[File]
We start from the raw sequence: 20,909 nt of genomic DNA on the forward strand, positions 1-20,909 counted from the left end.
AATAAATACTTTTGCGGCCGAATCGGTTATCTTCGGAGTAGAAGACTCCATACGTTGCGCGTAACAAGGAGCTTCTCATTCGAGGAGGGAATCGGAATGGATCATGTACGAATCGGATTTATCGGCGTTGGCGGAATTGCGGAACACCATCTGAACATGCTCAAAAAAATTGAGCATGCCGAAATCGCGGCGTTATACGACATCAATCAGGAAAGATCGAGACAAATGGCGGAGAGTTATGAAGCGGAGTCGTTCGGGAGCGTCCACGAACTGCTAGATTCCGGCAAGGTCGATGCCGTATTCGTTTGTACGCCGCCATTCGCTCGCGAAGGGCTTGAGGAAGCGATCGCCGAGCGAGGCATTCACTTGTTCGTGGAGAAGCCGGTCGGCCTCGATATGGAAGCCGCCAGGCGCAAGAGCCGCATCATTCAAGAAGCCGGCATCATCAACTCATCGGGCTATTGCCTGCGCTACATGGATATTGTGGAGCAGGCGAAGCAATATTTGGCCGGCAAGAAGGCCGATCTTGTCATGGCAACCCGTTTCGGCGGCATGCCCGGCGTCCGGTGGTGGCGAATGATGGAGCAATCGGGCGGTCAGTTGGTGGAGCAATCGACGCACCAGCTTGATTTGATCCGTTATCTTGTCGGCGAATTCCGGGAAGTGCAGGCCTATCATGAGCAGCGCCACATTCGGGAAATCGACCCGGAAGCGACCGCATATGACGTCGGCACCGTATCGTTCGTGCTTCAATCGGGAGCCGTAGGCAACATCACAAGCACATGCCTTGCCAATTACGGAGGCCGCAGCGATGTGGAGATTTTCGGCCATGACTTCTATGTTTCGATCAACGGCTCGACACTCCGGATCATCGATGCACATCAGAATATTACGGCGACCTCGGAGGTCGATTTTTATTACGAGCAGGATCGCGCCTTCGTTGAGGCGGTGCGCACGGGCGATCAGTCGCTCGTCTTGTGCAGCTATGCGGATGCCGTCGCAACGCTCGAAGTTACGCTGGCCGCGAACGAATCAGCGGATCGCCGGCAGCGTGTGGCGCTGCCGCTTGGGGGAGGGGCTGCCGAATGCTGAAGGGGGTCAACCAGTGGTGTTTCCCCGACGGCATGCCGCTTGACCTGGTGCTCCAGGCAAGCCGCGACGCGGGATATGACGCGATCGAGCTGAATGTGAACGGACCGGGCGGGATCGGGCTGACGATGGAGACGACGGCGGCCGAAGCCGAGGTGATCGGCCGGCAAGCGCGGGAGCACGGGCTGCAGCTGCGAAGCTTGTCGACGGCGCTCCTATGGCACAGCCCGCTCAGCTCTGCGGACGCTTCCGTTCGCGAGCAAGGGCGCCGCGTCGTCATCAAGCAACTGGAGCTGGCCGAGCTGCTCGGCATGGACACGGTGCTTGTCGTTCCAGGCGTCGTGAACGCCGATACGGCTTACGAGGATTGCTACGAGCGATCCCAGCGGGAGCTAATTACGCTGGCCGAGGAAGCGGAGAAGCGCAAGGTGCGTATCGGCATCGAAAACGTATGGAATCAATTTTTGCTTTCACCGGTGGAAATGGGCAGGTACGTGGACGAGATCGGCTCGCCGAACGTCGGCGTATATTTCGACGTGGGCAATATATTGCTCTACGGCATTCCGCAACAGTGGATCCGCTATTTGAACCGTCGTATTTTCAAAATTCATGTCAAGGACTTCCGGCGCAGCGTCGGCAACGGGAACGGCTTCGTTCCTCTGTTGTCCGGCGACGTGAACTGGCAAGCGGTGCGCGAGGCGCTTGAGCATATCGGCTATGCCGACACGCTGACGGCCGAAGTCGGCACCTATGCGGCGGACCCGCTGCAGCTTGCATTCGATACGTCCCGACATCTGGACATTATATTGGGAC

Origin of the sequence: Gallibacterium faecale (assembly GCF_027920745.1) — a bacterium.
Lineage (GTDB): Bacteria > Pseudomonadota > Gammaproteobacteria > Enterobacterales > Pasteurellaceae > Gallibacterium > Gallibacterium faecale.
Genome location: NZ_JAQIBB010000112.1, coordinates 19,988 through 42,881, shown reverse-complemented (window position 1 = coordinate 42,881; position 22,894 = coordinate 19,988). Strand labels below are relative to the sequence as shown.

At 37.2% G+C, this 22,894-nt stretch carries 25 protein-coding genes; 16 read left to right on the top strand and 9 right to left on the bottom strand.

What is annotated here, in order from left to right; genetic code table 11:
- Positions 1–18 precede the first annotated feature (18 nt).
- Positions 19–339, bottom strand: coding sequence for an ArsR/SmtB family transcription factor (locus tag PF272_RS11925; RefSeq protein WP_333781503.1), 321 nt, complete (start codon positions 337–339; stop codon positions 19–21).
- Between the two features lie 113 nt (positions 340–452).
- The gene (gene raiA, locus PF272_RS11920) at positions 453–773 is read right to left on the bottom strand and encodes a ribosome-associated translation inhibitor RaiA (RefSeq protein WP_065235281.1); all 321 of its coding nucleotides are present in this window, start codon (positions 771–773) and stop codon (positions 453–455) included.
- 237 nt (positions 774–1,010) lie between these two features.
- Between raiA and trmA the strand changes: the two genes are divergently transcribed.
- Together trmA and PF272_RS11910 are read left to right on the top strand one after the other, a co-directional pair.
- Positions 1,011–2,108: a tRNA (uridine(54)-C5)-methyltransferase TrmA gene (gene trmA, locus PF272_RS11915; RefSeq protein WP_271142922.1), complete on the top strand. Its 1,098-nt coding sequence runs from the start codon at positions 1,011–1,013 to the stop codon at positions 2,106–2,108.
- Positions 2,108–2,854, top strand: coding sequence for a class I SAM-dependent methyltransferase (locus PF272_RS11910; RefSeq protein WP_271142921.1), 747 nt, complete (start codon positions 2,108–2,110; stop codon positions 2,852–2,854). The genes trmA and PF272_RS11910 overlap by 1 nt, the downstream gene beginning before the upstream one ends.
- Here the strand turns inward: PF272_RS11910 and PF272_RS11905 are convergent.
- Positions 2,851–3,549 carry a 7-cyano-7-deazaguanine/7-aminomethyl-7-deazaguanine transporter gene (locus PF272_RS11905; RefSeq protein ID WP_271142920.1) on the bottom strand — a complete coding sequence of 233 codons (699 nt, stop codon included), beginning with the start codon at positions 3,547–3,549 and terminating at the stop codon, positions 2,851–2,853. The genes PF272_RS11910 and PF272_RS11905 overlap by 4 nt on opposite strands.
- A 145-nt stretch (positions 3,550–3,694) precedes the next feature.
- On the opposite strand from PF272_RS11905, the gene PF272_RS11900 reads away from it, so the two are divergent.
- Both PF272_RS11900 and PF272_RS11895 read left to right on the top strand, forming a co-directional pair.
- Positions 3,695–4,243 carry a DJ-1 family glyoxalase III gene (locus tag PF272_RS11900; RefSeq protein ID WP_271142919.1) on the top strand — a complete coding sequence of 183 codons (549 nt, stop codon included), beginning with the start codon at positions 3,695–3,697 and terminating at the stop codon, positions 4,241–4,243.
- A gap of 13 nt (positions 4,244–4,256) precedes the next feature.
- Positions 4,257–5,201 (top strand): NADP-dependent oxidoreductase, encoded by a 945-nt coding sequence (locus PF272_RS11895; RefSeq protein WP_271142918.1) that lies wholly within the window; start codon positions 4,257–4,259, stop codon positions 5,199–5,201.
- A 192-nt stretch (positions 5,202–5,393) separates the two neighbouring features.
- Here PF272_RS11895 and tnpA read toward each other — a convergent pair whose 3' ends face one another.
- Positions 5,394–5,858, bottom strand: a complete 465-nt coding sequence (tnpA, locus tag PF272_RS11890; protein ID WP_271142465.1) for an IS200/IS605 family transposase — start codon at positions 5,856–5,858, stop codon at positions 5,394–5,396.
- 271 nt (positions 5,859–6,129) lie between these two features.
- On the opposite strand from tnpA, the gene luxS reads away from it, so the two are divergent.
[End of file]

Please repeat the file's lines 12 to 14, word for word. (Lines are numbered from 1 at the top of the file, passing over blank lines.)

- 237 nt (positions 774–1,010) lie between these two features.
- Between raiA and trmA the strand changes: the two genes are divergently transcribed.
- Together trmA and PF272_RS11910 are read left to right on the top strand one after the other, a co-directional pair.